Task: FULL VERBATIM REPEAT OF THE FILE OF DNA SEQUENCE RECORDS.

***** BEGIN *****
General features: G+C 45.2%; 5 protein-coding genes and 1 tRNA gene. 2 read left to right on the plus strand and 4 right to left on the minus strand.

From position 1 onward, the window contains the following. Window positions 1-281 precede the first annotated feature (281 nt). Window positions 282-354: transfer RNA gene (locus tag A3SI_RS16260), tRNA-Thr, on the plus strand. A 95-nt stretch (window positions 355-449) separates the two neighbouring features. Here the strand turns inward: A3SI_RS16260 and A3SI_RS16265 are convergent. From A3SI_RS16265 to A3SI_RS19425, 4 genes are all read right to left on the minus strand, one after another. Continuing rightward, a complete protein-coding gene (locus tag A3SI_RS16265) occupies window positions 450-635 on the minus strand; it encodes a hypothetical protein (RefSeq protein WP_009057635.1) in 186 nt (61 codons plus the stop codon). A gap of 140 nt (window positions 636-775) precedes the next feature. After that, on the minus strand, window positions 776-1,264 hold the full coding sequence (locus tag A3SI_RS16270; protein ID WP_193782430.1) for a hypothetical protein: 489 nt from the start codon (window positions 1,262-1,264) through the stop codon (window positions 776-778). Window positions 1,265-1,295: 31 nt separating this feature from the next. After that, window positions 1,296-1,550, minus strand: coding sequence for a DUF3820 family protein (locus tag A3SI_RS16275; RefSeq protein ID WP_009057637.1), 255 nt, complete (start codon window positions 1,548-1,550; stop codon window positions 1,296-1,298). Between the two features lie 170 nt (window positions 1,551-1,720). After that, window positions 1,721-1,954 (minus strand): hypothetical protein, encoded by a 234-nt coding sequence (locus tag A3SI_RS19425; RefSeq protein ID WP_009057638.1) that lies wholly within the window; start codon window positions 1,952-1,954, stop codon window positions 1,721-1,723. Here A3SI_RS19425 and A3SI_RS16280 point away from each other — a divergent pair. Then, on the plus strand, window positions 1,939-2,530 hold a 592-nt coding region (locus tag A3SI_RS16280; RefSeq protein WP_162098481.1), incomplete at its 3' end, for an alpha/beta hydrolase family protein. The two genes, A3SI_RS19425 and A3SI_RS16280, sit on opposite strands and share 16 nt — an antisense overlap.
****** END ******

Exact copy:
General features: G+C 45.2%; 5 protein-coding genes and 1 tRNA gene. 2 read left to right on the plus strand and 4 right to left on the minus strand.

From position 1 onward, the window contains the following. Window positions 1-281 precede the first annotated feature (281 nt). Window positions 282-354: transfer RNA gene (locus tag A3SI_RS16260), tRNA-Thr, on the plus strand. A 95-nt stretch (window positions 355-449) separates the two neighbouring features. Here the strand turns inward: A3SI_RS16260 and A3SI_RS16265 are convergent. From A3SI_RS16265 to A3SI_RS19425, 4 genes are all read right to left on the minus strand, one after another. Continuing rightward, a complete protein-coding gene (locus tag A3SI_RS16265) occupies window positions 450-635 on the minus strand; it encodes a hypothetical protein (RefSeq protein WP_009057635.1) in 186 nt (61 codons plus the stop codon). A gap of 140 nt (window positions 636-775) precedes the next feature. After that, on the minus strand, window positions 776-1,264 hold the full coding sequence (locus tag A3SI_RS16270; protein ID WP_193782430.1) for a hypothetical protein: 489 nt from the start codon (window positions 1,262-1,264) through the stop codon (window positions 776-778). Window positions 1,265-1,295: 31 nt separating this feature from the next. After that, window positions 1,296-1,550, minus strand: coding sequence for a DUF3820 family protein (locus tag A3SI_RS16275; RefSeq protein ID WP_009057637.1), 255 nt, complete (start codon window positions 1,548-1,550; stop codon window positions 1,296-1,298). Between the two features lie 170 nt (window positions 1,551-1,720). After that, window positions 1,721-1,954 (minus strand): hypothetical protein, encoded by a 234-nt coding sequence (locus tag A3SI_RS19425; RefSeq protein ID WP_009057638.1) that lies wholly within the window; start codon window positions 1,952-1,954, stop codon window positions 1,721-1,723. Here A3SI_RS19425 and A3SI_RS16280 point away from each other — a divergent pair. Then, on the plus strand, window positions 1,939-2,530 hold a 592-nt coding region (locus tag A3SI_RS16280; RefSeq protein WP_162098481.1), incomplete at its 3' end, for an alpha/beta hydrolase family protein. The two genes, A3SI_RS19425 and A3SI_RS16280, sit on opposite strands and share 16 nt — an antisense overlap.